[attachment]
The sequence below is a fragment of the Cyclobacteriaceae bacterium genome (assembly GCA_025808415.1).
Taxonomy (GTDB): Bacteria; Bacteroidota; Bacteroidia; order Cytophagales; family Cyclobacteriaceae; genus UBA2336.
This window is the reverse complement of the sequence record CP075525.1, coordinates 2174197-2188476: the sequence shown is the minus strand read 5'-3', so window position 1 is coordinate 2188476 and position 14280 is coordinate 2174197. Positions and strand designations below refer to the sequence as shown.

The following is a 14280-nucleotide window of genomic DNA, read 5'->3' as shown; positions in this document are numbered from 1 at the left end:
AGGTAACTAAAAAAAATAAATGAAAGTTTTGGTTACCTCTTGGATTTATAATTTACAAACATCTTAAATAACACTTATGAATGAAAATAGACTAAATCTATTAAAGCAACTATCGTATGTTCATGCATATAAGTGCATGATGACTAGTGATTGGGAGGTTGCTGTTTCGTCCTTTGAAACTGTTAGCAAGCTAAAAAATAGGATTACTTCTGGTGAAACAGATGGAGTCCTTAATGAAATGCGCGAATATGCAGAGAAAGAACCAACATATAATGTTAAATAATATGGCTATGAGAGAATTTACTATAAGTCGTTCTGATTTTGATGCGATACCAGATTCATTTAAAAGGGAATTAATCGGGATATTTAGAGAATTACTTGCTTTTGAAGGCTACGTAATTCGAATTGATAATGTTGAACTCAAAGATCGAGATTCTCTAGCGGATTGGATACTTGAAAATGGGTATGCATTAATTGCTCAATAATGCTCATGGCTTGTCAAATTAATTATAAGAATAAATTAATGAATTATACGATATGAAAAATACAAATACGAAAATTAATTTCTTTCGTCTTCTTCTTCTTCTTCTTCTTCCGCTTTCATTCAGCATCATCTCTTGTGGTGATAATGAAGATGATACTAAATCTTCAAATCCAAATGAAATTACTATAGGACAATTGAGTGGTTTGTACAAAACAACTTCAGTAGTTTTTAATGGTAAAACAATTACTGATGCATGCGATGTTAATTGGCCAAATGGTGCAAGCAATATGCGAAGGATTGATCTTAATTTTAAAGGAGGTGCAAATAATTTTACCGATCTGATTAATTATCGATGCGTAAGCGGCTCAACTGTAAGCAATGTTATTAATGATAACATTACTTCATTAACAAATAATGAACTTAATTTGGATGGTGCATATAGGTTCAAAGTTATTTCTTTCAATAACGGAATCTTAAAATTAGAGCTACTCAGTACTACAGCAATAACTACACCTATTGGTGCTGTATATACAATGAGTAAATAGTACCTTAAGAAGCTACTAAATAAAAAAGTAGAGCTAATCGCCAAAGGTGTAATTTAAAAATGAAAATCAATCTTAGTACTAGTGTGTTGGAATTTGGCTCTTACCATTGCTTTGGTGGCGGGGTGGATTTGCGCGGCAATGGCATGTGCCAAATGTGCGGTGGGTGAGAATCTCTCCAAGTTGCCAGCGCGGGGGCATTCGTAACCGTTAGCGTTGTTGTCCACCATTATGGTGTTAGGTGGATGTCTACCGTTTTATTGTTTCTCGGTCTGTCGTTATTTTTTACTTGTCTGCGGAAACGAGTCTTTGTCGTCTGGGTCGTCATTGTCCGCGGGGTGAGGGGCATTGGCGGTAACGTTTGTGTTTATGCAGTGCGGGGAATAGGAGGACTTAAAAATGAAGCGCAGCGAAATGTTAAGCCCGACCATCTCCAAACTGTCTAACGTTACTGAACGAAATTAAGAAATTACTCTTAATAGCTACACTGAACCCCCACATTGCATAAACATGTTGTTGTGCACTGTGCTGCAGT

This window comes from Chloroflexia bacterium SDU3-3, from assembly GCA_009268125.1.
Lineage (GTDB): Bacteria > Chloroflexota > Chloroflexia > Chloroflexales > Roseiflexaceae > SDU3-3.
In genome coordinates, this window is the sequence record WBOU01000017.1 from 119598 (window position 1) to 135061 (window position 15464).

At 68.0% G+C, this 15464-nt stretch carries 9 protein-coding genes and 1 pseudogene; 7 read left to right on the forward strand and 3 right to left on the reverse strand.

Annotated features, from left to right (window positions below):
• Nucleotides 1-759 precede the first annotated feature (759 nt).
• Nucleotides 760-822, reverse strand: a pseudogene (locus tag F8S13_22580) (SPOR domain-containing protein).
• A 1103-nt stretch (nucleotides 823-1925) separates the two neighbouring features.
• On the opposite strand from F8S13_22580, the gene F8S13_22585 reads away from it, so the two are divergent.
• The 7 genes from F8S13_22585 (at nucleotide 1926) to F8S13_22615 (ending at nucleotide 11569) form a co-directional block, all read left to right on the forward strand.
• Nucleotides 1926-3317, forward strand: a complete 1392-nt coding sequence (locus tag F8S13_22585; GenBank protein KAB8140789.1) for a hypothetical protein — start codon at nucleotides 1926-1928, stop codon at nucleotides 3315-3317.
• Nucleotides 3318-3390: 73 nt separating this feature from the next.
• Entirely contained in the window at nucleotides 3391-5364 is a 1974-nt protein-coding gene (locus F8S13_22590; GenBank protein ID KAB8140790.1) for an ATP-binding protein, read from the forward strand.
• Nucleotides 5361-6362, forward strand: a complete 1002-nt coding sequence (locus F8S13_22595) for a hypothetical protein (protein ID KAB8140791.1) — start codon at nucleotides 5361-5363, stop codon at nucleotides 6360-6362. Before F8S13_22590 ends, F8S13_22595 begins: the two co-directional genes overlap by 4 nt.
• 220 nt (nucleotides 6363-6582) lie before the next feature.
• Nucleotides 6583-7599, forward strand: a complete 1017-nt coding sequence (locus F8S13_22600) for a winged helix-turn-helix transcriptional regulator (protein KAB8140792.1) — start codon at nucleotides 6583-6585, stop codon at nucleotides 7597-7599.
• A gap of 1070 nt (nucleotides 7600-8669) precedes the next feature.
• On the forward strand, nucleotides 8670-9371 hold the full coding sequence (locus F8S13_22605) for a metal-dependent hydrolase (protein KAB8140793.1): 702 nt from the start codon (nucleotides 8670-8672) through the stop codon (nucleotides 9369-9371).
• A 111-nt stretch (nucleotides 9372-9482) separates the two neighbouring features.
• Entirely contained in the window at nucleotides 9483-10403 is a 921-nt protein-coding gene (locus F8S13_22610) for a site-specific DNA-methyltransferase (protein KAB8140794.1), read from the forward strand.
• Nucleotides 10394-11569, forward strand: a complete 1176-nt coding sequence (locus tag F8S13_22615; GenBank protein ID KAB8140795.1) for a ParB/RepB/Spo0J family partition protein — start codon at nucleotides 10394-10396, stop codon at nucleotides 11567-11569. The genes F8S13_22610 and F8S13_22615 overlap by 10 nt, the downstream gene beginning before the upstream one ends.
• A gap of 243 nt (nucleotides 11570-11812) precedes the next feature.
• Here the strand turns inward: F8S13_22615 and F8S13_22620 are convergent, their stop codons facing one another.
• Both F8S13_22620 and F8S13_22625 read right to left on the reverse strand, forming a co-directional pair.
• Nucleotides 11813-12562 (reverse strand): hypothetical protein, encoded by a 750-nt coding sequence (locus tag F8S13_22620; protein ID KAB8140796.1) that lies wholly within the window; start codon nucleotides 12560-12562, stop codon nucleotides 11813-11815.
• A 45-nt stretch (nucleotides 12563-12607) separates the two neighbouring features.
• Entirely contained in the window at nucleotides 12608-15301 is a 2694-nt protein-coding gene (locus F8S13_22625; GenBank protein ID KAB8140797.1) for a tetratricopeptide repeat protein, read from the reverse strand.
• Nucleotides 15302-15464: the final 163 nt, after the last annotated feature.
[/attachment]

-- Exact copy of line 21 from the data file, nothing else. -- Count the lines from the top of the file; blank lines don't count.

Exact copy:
• Nucleotides 6583-7599, forward strand: a complete 1017-nt coding sequence (locus F8S13_22600) for a winged helix-turn-helix transcriptional regulator (protein KAB8140792.1) — start codon at nucleotides 6583-6585, stop codon at nucleotides 7597-7599.